Customizing Kitchen Layouts

October 22, 2018

Many of my projects are custom new home buildouts. I am typically brought in at the onset of a project to design the custom kitchens and bathrooms for clients. My team and I work closely with the project architects and builders to execute our designs and to ensure the client gets exactly what they need and more. We spend a lot of time working on the design and layouts, as well as on specifications for all hard surfaces, lighting and carpentry required. But without a doubt, the layout is one of the most important aspects to kitchen design, since a bad layout is permanent and can ruin a cooking experience.

Traditional kitchens are very different from modern kitchens and carry different visual expectations and designs. However, even though they may aesthetically look very different, they both have the same functionality. I recently finished a custom kitchen in a home in Los Cabos, Mexico, where the client wanted an updated traditional Mexican-style kitchen with all of the latest and greatest appliances for both the kitchen and the staff prep kitchen directly behind it. The function and use were as important as the visual impact, since the open floor plan had this kitchen visible from two other spaces.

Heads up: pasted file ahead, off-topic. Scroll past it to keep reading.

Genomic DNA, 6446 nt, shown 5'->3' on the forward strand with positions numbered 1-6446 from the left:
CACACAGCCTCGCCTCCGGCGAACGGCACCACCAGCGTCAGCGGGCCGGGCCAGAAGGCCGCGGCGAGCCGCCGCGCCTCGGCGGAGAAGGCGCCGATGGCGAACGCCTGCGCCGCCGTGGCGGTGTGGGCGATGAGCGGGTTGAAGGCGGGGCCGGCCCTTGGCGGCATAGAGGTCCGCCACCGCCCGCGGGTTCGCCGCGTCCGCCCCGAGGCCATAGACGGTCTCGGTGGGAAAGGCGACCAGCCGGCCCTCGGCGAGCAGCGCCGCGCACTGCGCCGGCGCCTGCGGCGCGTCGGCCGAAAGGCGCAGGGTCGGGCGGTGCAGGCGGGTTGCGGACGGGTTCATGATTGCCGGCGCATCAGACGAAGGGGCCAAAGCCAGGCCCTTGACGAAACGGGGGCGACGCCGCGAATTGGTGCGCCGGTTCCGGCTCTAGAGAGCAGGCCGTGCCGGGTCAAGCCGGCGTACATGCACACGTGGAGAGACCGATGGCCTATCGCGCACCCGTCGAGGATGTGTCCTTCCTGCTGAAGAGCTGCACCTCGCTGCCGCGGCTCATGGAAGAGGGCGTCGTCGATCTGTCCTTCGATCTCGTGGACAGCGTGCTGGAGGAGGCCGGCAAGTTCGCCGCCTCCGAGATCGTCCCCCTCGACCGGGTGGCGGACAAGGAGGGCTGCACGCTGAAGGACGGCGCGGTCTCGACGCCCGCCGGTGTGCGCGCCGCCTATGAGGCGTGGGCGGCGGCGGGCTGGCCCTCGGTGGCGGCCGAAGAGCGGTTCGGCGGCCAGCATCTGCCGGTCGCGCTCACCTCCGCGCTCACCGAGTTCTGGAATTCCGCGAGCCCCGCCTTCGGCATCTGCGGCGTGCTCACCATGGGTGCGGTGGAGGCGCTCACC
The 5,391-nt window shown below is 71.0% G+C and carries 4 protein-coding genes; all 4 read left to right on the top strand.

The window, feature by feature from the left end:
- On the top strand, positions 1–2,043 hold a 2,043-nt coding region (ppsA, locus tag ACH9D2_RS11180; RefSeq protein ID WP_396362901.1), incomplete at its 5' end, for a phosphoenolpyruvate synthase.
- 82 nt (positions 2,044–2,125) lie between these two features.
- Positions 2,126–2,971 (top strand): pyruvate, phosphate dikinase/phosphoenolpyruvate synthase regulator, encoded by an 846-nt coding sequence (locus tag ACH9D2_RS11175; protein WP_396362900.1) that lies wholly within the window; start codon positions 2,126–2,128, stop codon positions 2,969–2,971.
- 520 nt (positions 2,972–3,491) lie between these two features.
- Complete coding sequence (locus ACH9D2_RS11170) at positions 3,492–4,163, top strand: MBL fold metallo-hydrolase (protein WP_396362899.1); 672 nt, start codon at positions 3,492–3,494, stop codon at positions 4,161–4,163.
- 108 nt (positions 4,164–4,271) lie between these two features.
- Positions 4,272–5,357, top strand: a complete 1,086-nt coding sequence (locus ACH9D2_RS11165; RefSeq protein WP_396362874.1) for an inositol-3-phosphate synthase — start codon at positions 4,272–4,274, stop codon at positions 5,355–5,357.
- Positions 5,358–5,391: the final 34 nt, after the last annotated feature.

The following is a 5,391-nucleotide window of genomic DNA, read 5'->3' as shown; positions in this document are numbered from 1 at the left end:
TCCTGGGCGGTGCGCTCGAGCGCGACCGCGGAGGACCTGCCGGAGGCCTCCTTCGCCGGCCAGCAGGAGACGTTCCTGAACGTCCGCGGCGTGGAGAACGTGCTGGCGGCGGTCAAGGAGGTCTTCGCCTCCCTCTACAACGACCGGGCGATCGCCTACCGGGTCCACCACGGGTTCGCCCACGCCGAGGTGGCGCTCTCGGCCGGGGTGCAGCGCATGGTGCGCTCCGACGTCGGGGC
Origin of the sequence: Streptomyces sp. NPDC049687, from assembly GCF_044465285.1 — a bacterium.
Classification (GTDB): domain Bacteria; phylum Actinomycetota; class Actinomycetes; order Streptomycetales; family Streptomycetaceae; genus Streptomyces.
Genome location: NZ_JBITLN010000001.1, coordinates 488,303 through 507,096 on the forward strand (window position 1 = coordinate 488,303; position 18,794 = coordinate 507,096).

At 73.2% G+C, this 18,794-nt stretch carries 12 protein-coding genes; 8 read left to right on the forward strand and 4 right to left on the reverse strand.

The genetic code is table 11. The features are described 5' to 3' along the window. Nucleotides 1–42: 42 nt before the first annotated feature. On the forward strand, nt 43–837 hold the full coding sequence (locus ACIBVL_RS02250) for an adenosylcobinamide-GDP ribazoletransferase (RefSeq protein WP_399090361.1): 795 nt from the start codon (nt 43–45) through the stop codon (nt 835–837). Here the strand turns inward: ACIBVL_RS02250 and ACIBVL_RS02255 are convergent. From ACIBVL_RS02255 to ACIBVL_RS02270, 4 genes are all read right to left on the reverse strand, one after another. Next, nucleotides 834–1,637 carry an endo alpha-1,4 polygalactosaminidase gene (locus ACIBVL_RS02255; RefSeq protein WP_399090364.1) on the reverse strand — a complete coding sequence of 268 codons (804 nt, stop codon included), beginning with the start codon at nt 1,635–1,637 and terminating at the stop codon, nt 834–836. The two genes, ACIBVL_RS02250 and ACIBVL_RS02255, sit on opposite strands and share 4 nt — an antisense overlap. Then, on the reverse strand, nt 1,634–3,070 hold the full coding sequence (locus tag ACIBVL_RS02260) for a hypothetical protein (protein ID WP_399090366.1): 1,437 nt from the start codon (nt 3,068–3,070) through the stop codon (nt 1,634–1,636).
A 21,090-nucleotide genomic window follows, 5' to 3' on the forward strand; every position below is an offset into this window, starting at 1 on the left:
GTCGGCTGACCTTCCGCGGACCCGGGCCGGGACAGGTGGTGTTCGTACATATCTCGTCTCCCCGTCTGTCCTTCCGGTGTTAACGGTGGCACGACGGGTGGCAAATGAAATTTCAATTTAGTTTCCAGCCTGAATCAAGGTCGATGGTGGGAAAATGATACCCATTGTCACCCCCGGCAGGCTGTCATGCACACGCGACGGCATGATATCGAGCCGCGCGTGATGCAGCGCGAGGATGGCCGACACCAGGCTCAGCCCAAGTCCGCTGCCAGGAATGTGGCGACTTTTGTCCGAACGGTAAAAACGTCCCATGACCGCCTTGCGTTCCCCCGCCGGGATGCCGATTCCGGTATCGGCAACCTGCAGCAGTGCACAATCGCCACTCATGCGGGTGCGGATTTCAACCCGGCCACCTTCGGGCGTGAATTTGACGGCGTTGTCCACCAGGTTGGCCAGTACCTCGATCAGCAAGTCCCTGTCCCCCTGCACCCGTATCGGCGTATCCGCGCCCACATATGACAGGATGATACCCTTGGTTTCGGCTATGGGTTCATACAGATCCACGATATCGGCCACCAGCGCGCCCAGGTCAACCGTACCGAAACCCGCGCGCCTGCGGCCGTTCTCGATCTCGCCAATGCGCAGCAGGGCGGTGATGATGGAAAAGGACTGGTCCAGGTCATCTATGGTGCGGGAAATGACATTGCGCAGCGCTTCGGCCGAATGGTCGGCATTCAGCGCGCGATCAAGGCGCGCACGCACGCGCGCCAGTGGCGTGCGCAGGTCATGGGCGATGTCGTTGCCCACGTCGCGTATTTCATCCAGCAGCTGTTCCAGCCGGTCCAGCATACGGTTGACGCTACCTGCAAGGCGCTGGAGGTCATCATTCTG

We started with carpentry style and layouts. After my initial sketches, my in-house architect created the CAD drawings, and I started the shopping process. Floor tile, counter slabs, carpentry knobs and lighting were all on my shopping list. I spent a full day specifying appliances and making sure they all fit into the spaces we designed and quoting it all out. Then we followed that with drawings for the custom mosaic backsplash tiles and the custom, carved-stone stove hood, which we had custom made in Mexico to give the kitchen an authentic local feel.

These are no secrets or rules when doing a great kitchen layout. Most of it is a thinking process and having knowledge on how a kitchen works and functions. It has a lot to do with the space you start with and the ability to be a team player and listen to everyone involved on the project before making final decisions. It usually takes two or three renditions of layouts before being able to reach a perfect project. The biggest advice I can offer young designers is to not get married to your first layout because somewhere along the line updates, changes and additional requests always come into play that improve upon where you started.

Photo Credit: Sara Richardson Photography